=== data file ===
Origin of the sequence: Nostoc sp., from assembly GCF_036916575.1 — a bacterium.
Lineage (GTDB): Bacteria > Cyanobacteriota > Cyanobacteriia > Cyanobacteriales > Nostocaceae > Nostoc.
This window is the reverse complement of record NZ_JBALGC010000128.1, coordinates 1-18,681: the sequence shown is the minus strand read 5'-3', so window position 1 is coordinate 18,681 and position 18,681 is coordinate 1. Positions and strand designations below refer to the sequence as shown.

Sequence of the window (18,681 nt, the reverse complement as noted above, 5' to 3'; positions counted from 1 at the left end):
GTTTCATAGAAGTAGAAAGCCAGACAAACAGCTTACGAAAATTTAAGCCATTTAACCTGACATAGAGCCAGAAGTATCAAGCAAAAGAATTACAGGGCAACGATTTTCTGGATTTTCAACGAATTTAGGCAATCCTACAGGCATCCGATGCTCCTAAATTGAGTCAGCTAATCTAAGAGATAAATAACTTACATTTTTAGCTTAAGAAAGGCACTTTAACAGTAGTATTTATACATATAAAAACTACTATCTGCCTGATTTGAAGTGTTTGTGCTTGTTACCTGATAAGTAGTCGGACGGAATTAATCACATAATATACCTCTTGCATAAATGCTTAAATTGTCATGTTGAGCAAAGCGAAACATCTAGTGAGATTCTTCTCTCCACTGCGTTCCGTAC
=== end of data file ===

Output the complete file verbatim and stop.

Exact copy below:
Origin of the sequence: Nostoc sp., from assembly GCF_036916575.1 — a bacterium.
Lineage (GTDB): Bacteria > Cyanobacteriota > Cyanobacteriia > Cyanobacteriales > Nostocaceae > Nostoc.
This window is the reverse complement of record NZ_JBALGC010000128.1, coordinates 1-18,681: the sequence shown is the minus strand read 5'-3', so window position 1 is coordinate 18,681 and position 18,681 is coordinate 1. Positions and strand designations below refer to the sequence as shown.

Sequence of the window (18,681 nt, the reverse complement as noted above, 5' to 3'; positions counted from 1 at the left end):
GTTTCATAGAAGTAGAAAGCCAGACAAACAGCTTACGAAAATTTAAGCCATTTAACCTGACATAGAGCCAGAAGTATCAAGCAAAAGAATTACAGGGCAACGATTTTCTGGATTTTCAACGAATTTAGGCAATCCTACAGGCATCCGATGCTCCTAAATTGAGTCAGCTAATCTAAGAGATAAATAACTTACATTTTTAGCTTAAGAAAGGCACTTTAACAGTAGTATTTATACATATAAAAACTACTATCTGCCTGATTTGAAGTGTTTGTGCTTGTTACCTGATAAGTAGTCGGACGGAATTAATCACATAATATACCTCTTGCATAAATGCTTAAATTGTCATGTTGAGCAAAGCGAAACATCTAGTGAGATTCTTCTCTCCACTGCGTTCCGTAC